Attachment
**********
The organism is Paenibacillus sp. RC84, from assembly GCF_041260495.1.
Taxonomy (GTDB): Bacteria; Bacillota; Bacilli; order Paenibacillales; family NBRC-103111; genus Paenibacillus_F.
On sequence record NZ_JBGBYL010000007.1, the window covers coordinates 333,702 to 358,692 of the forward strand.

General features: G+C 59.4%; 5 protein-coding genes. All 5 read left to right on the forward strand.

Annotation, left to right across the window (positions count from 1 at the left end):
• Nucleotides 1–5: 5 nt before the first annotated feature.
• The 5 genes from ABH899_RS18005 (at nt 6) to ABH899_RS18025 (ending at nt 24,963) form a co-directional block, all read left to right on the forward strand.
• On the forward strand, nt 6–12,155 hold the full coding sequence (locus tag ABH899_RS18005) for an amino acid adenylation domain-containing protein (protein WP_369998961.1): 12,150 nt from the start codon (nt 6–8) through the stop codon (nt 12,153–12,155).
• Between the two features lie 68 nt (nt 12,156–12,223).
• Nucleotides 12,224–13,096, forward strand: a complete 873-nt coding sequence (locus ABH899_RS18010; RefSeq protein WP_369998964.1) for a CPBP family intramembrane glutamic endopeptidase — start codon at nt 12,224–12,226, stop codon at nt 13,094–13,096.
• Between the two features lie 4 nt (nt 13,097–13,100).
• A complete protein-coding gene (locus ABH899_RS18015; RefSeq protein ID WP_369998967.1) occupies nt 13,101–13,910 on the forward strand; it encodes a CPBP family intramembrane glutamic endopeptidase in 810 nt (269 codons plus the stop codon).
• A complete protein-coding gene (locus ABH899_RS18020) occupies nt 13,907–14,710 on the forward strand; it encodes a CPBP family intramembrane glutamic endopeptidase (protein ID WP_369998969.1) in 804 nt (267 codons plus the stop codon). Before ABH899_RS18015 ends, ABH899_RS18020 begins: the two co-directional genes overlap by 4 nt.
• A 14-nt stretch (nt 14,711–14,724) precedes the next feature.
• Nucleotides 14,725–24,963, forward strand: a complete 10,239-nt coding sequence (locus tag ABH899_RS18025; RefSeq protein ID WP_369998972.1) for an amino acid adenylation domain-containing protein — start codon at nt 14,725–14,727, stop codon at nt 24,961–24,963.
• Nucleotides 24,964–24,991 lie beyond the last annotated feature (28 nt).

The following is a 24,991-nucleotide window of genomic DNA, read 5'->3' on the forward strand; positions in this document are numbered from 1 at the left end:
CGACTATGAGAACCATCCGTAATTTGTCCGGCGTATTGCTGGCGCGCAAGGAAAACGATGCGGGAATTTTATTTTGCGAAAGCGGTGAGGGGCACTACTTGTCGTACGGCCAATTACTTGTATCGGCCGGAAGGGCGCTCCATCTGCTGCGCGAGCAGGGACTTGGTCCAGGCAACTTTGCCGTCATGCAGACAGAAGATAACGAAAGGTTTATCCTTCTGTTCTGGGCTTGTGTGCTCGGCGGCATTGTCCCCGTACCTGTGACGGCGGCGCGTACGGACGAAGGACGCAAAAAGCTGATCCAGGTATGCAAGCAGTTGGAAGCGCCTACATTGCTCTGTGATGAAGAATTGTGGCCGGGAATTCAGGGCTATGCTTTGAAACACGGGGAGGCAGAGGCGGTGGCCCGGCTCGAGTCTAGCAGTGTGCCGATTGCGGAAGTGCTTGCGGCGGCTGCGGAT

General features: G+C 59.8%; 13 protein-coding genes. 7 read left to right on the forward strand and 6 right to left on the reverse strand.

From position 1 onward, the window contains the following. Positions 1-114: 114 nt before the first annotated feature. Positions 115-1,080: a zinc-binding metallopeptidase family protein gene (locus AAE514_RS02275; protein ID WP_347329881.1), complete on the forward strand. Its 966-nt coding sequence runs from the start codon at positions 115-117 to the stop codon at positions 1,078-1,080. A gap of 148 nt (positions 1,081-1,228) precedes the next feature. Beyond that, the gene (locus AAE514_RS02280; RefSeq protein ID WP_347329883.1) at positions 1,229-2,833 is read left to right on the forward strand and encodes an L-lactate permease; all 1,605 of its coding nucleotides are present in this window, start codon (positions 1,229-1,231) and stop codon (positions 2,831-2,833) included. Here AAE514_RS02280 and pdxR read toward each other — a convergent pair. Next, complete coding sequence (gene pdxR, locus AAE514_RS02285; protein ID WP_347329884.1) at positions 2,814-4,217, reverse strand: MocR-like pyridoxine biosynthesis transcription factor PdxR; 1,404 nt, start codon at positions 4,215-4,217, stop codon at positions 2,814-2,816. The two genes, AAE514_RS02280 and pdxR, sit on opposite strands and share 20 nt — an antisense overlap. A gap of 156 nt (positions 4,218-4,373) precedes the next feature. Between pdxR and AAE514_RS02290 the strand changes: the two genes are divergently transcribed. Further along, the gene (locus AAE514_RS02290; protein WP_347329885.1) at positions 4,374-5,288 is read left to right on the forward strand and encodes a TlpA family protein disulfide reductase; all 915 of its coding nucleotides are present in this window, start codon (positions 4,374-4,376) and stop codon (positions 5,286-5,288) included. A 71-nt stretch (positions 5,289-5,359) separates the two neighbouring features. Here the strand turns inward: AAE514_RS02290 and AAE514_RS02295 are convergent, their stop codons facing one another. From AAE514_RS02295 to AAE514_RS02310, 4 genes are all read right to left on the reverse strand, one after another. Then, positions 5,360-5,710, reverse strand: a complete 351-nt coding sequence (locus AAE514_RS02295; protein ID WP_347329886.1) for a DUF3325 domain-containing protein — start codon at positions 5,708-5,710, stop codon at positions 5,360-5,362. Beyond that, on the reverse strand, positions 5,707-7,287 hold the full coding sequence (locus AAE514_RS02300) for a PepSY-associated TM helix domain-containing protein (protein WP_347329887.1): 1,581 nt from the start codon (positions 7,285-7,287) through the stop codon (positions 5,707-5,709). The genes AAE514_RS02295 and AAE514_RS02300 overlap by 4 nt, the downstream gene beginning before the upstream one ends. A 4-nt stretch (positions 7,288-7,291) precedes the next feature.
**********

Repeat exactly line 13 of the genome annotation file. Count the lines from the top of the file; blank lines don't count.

• A complete protein-coding gene (locus ABH899_RS18020) occupies nt 13,907–14,710 on the forward strand; it encodes a CPBP family intramembrane glutamic endopeptidase (protein ID WP_369998969.1) in 804 nt (267 codons plus the stop codon). Before ABH899_RS18015 ends, ABH899_RS18020 begins: the two co-directional genes overlap by 4 nt.